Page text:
The Ohio Valley Conference is home run central.

Six of the nation’s top 12 long-ball teams and the two leading home run hitters are in the OVC, which has ranked among the most prodigious power leagues since 2012.

Tennessee Tech has 82 homers in 53 games to rank second in the country with a roster stocked with physical players recruited with the OVC’s launch-pad ballparks in mind.

“This is not a small-ball, let’s-bunt-and-steal kind of league,” Tech coach Matt Bragga said Monday. “This is, ‘Hey, get a good pitch to hit and drive the heck out of it.'”

Wake Forest is the national leader with 86 homers, and fellow Atlantic Coast Conference member Virginia Tech is third with 81. Georgia Tech is the only other ACC team with more than 60.

Following Tennessee Tech from the Ohio Valley are Eastern Illinois, fourth with 77, Morehead State and Austin Peay, tied for fifth with 75 apiece, and Eastern Kentucky, 12th with 67.

The OVC’s 666 home runs so far are its most in at least 12 years, according to league publicist Kyle Schwartz, and 91 more than in 2016.

Morehead State’s Niko Hulsizer, who hit five homers as a freshman last year, has 24 to lead the nation. Eastern Kentucky’s Ben Fisher is second with 23. Only two other players in the country have hit 20.

The league’s home run haven is Morehead State’s John Allen Field, where straightaway center measures 375 feet from home plate and the right-field power alley is just 335. A creek behind the fence necessitated the odd configuration.

The Eagles hit 16 homers while outscoring SIU-Edwardsville 60-22 in a three-game sweep at home last month. This past weekend, Murray State lost two of three at Allen Field despite hitting 13 homers.

“It’s life in the Ohio Valley,” Morehead State coach Mike McGuire said, “and life in our park at times.”

Of course, all this offense takes a toll. OVC pitchers have given up 464 homers, 81 more than the next-closest league, and their 3,112 earned runs allowed are second-most behind the Mid-American Conference (3,243).

Bragga chuckled at the suggestion psychiatrists are needed in every Ohio Valley team’s dugout to counsel pitchers shaken from serving up so many dingers.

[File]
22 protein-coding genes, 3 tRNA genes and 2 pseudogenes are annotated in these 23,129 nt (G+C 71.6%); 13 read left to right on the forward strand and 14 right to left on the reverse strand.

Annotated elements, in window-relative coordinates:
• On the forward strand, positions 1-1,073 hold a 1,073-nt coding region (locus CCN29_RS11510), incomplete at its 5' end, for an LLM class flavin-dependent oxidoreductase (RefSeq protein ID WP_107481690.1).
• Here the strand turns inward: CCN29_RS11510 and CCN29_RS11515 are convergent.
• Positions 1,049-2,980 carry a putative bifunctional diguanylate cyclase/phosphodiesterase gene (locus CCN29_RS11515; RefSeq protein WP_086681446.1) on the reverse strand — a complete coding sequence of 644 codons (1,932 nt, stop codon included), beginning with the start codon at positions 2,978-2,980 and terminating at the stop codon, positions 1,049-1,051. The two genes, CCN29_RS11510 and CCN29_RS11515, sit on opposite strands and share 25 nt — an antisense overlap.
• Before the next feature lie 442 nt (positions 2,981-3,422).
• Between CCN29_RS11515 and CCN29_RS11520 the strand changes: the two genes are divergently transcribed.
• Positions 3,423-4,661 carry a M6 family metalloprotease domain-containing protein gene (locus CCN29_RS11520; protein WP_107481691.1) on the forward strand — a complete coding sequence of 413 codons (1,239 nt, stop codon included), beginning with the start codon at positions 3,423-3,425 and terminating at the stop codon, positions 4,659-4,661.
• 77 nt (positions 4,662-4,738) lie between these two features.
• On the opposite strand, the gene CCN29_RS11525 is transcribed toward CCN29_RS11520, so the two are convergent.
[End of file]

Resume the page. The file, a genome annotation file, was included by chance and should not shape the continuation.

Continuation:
“The league is built around hitting, the parks are more hitter-friendly,” Bragga said, “so I think when you look at numbers they’re going to be skewed.”

A look around the country:


OREGON STATE CLINCHES

Top-ranked Oregon State (41-4, 24-3) clinched the Pac-12 championship, and the NCAA Tournament bid that goes with it, when it defeated Oregon 5-4 on Friday. The Beavers have won five conference titles since 1999, the most by any Pac-12 team. Friday’s win also marked coach Pat Casey’s 1,000th as a college coach.

GOING THE DISTANCE

Alex Lange pitched LSU’s first back-to-back complete games since 2013, shutting out Auburn on a five-hitter Thursday after going the distance against South Carolina in his previous start. Lange didn’t allow an Auburn batter past second base, increased his season strikeout total to 100 and his career total to 356, which ranks No. 3 all-time at LSU.

TAR HEEL TROUNCE

North Carolina finished its ninth straight series win with a 20-0 victory at Virginia Tech on Sunday. Zack Gahagan homered and drove in five runs, Brian Miller matched a career high with five hits and the Tar Heels posted their most lopsided shutout win over an ACC foe in program history.

YOU WANT DRAMA?

Iowa trailed Ohio State 9-2 in the bottom of the seventh inning and 10-9 in the bottom of the ninth before Robert Neustrom drove a 446-foot, two-run home run over the batter’s eye in center field to give the Hawkeyes an 11-10 walk-off win Sunday. The victory clinched Iowa’s school-record fourth straight berth in the Big Ten Tournament.

BULLPEN BULLIES

VMI relievers pitched 12 2/3 scoreless innings on Sunday as the Keydets rallied from a seven-run, first-inning deficit to beat Furman 9-7 in 13 innings.

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ERIC OLSON
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